We are delighted with the final aesthetic which we’ve dubbed ‘Urban‐Terracotta‐Chic’.
OO: Please explain and describe the ‘Junction Serif’ font.
RFTH: We created a bespoke serif font for the logo, full of hard angles as if cut out of metal – with the main exterior logo signage becoming just that. The font is also used liberally across the brand. From brochures and marketing comms to in venue graphics, signage and wayfinding. Something bespoke and unique to the project.
OO: What did you aim to achieve with this project?
RFTH: For both sides of the business, our main aim was to create a standout development for the client and entice people into the show suite to find out more.
Ultimately, our job is to showcase the fabulous building that Junction will become, before it’s happened. So, we’re storytelling and teasing the shape of things to come.
OO: What did the client want to achieve?
RFTH: The client ultimately wanted to re‐invent and transform a tired and unloved building, turning it into a standout workspace hub which attracts high quality tenants and commands a strong return on investment.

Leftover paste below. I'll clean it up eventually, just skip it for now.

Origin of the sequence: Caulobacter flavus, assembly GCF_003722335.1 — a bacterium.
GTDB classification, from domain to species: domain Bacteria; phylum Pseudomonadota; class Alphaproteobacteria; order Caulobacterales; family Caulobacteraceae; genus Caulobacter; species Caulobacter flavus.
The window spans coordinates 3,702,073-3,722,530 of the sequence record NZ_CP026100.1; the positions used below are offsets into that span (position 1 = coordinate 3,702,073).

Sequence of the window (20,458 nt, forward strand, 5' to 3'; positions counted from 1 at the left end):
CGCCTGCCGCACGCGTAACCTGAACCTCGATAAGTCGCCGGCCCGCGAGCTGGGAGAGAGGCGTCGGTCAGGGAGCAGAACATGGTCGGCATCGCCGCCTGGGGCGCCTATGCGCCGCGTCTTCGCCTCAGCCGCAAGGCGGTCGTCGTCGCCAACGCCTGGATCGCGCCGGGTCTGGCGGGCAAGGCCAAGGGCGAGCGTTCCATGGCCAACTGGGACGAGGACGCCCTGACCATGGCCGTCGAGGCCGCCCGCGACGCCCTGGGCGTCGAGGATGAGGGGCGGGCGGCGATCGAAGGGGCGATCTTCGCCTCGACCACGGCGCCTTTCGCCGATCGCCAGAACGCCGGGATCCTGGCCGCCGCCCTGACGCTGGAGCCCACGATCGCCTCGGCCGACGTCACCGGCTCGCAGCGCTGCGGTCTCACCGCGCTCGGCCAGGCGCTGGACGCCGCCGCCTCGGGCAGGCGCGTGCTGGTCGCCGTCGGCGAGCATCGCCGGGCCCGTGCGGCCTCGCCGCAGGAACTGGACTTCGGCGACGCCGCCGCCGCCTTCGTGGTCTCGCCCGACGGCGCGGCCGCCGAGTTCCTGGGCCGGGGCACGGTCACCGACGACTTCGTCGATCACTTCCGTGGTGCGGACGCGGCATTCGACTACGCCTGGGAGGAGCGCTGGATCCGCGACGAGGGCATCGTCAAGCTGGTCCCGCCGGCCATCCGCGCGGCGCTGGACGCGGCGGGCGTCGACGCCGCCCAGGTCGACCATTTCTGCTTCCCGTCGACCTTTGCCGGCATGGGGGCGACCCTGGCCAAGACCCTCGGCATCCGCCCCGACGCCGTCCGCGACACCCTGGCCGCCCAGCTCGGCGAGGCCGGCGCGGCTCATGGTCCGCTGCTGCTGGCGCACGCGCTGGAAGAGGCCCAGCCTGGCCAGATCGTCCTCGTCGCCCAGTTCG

This particular client, Dunmoore, has a genuine vision and belief that good design is at the heart of that mission. As part of that, we were also briefed to create a really slick and creative website to sell the development, not just to potential tenants but also the agents that would be promoting it.
OO: Why do you think branding is so important?
RFTH: Because property developers need to market the property before it has been refurbed or built. They want tenants to move in as soon as it’s finished, it is the early marketing of the ‘brand’ that gets them interested. They are buying into the promise of the logo and the brand identity.